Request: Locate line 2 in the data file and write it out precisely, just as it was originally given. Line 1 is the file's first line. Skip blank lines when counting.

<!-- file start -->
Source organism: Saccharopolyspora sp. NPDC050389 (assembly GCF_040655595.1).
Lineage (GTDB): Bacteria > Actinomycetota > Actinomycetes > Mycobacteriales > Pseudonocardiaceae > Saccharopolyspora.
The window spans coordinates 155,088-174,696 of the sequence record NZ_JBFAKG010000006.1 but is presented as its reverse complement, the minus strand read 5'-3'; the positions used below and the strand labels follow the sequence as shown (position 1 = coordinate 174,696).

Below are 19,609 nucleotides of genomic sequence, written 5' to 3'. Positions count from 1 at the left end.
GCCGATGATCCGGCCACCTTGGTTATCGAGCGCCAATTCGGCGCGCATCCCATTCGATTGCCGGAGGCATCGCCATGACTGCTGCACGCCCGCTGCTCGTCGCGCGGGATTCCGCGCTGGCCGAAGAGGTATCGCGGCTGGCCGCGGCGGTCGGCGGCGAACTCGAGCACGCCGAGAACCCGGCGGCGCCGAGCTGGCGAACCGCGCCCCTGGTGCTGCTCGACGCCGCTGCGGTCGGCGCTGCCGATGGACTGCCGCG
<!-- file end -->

Lineage (GTDB): Bacteria > Actinomycetota > Actinomycetes > Mycobacteriales > Pseudonocardiaceae > Saccharopolyspora.